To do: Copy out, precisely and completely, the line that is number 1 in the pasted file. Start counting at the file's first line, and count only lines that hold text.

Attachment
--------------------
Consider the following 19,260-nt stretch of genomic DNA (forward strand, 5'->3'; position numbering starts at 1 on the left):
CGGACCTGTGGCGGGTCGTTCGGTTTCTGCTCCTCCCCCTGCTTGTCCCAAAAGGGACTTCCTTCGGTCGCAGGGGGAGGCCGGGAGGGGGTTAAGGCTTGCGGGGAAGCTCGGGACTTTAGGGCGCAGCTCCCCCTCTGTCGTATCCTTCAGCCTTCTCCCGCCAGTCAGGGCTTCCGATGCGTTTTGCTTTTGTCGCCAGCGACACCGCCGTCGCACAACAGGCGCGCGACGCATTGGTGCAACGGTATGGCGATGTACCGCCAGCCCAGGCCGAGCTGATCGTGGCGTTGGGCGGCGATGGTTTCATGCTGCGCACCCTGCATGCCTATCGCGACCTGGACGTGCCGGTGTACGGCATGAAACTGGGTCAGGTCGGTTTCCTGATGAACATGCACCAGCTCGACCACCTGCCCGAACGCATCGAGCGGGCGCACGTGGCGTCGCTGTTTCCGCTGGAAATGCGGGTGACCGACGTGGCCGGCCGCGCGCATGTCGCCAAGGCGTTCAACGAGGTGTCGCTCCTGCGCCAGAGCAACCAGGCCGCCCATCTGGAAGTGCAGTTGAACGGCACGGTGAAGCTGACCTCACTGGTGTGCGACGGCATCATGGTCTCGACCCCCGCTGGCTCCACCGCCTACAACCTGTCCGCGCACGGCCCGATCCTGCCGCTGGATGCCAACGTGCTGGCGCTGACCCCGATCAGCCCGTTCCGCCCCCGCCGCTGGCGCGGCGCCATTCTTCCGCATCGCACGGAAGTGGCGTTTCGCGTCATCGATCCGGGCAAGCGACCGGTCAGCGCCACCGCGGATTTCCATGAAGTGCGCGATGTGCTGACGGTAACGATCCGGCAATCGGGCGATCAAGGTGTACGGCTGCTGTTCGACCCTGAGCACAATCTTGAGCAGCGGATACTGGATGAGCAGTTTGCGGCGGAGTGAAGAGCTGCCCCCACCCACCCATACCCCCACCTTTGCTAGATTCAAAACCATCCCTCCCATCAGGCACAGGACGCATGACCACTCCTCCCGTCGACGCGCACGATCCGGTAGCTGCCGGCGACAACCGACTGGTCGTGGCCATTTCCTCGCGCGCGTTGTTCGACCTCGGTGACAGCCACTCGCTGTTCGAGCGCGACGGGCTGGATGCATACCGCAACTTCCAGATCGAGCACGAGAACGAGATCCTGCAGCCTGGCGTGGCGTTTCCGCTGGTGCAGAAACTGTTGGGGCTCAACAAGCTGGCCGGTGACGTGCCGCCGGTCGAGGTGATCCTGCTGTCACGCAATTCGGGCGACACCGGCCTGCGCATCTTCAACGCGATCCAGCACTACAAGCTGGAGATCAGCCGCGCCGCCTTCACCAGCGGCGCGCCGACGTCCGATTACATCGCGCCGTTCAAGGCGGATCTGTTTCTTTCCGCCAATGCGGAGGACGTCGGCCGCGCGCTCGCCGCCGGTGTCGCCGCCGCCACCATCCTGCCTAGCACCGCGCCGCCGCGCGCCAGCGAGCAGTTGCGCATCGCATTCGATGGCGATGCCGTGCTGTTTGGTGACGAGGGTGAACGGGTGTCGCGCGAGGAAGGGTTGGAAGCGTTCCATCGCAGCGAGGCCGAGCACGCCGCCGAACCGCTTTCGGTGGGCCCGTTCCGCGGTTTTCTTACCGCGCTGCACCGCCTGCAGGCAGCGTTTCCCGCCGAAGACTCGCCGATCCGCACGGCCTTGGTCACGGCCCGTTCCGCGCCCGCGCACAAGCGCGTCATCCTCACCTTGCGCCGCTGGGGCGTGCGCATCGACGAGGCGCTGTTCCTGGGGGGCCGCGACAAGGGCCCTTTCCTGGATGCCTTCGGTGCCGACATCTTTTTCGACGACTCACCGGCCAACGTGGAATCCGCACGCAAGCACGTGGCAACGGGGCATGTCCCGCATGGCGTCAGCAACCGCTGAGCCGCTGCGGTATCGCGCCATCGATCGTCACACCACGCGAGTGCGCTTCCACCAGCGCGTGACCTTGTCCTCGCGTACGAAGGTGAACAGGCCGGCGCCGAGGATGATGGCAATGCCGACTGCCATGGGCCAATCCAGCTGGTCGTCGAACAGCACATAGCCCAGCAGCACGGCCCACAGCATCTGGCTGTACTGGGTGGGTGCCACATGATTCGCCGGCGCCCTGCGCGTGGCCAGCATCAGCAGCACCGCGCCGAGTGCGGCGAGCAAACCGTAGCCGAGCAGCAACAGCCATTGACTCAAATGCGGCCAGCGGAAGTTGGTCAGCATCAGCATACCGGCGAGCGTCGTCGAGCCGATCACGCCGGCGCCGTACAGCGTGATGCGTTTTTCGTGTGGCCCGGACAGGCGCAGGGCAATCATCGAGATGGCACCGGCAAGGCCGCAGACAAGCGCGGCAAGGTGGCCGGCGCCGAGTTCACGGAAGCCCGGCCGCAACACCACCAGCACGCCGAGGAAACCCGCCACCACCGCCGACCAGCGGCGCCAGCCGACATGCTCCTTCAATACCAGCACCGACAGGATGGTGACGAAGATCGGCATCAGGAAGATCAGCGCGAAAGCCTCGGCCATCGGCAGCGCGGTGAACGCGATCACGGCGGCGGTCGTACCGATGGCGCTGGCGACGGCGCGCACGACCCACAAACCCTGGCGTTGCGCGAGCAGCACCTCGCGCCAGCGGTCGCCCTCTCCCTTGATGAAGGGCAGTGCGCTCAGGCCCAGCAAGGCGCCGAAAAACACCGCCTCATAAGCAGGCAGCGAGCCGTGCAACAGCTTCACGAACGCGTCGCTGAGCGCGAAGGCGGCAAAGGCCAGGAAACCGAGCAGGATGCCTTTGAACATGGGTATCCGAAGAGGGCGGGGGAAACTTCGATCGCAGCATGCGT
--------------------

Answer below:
Consider the following 19,260-nt stretch of genomic DNA (forward strand, 5'->3'; position numbering starts at 1 on the left):